1. Most highly sensitive preverbal kids do better with one on one play. As they gain the ability to express feelings and negotiate, they will feel more comfortable navigating group situations. So you probably want to reduce the time Cole spends in playgroups for awhile. The ideas below will also prove useful in avoiding aggression during one on one playdates.

2. Prepare him. It will increase the chances of things going smoothly, if before Cole plays with other kids, you describe what will happen and reassure him that he has backup. "When we get to Joshua's house, there will be two other boys there, named Michael and Devon. You and the other boys will all play together in the wading pool in the yard. Mommy will be right there if you need me. You can splash in the water and it will be a lot of fun, and we will all keep our hands on our own bodies. If you want a toy, you tell me and I will help you talk to whoever has the toy so you can have a turn with it. If you get mad, you tell me, and I will help you, ok? If you forget and hit, we can't play, so will need to stop having fun and leave. So I will be right there to help you if you need me, ok?"

3. Stay close. When you get there, explain to the other moms that Cole is going through a stage where he grabs toys from other kids, and that you are trying to nip it in the bud by staying next to him. "I hope you won't think I'm rude, but today I need to really focus on him. I look forward to catching up with you next time."

4. Then, stay emotionally present -- and within arm's reach -- while Cole's playing with the other kids. That connection will help him feel safer, which means he'll be more relaxed and less threatened, which should translate into less aggressiveness with other kids. Of course, it also means you'll get virtually no time to interact with the playgroup moms, but let's just agree that you'll find other ways to connect with other adults while he's in this phase. I promise it won't last.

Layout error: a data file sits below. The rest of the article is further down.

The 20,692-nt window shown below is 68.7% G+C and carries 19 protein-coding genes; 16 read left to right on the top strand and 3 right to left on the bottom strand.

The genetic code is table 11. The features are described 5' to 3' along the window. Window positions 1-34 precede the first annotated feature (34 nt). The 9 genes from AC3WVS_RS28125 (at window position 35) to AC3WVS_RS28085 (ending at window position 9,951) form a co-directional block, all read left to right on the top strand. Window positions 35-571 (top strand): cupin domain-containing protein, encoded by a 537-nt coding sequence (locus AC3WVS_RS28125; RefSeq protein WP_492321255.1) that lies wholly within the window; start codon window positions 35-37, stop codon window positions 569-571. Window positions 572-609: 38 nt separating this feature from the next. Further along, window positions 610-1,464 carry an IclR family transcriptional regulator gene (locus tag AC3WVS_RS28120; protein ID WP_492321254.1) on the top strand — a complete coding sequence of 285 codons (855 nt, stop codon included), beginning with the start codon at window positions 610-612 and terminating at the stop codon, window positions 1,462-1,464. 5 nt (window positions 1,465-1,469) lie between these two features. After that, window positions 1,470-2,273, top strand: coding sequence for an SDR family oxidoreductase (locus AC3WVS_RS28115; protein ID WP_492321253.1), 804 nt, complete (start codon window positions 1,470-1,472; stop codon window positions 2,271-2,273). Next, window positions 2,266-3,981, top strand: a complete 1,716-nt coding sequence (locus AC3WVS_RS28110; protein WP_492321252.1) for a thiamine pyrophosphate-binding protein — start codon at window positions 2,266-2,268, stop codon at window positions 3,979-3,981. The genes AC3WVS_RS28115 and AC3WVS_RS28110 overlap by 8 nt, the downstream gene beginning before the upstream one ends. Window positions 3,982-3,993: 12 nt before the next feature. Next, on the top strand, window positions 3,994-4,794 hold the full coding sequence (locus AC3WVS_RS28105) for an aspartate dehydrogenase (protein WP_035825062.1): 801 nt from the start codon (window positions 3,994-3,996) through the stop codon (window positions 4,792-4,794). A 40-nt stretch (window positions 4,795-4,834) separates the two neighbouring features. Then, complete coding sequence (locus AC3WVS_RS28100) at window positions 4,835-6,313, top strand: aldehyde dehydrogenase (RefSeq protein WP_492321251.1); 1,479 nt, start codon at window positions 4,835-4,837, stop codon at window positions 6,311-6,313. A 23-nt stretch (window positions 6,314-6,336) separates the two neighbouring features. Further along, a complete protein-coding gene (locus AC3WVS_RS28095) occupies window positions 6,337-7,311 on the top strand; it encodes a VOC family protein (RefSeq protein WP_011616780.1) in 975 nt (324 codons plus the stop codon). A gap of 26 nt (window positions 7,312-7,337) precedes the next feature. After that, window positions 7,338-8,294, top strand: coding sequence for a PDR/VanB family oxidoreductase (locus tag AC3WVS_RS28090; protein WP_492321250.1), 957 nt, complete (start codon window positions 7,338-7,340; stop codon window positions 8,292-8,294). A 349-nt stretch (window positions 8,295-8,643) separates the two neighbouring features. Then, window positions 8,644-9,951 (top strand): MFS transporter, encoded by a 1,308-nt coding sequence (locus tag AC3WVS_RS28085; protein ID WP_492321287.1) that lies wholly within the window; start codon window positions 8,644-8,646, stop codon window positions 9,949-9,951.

5. Model negotiation skills. The other benefit of your staying very focused on Cole while he plays with other kids, at least for the next few months, is that not only can you prevent most violence, you can teach him social skills. You'll see when he's about to clobber someone, and why, and you can intervene. "You really want the dump truck. Devon has it right now. Let's ask Devon if you can have it when he's done. Devon, can Cole use the dump truck when you're done? Thank you!"

6. Help him learn to negotiate with other kids by offering solutions. "Devon has the dump truck right now and it will be your turn soon. I see it's hard to wait. Do you think we could offer to trade Devon for the snow plow? He might say no, but we could ask." Then model how to offer the trade to Devon.

7. Reassure him. If Devon doesn't take the deal, empathize with Cole's disappointment, positively affirm that he isn't hitting, then reassure him that waiting is worth it and that you're there to help: "You love that dump truck. It's hard to see someone else playing with it. It's really hard to wait. Devon says he will give you the dump truck when he is done."

8. Try to help him learn the critical skill of managing his attention so he can manage his impulses. "Let's wait for your turn. I will help you wait. While we wait, let's use the snowplow and make a road that the dump truck can drive on."

9. Be ready for a meltdown. If Cole is too upset about not having the toy, and can't be distracted, and just ends up crying, that's ok. Your job then is to hug him and let him cry, while you tell him you understand. "You really wish you could have that dump truck. It's hard to see someone else playing with a toy you want so much. It's hard to wait." To us, this is no big deal, but to him, he wants that toy more than he has ever wanted anything in his life. So when he cries and you comfort him, he's not getting the dump truck, but he's getting something much more valuable: a chance to express the depths of his despair while he is understood and accepted by the most important person in his world. He learns that the full range of who he is inside is acceptable, even lovable. That feeling of being wholly loved and lovable will extend, over time, into more generosity with others. The interesting thing is that once he cries, he may not even care about the dump truck, which shows us that his tears might not even be about the dump truck, but about his frustration with being so small and powerless in a big world.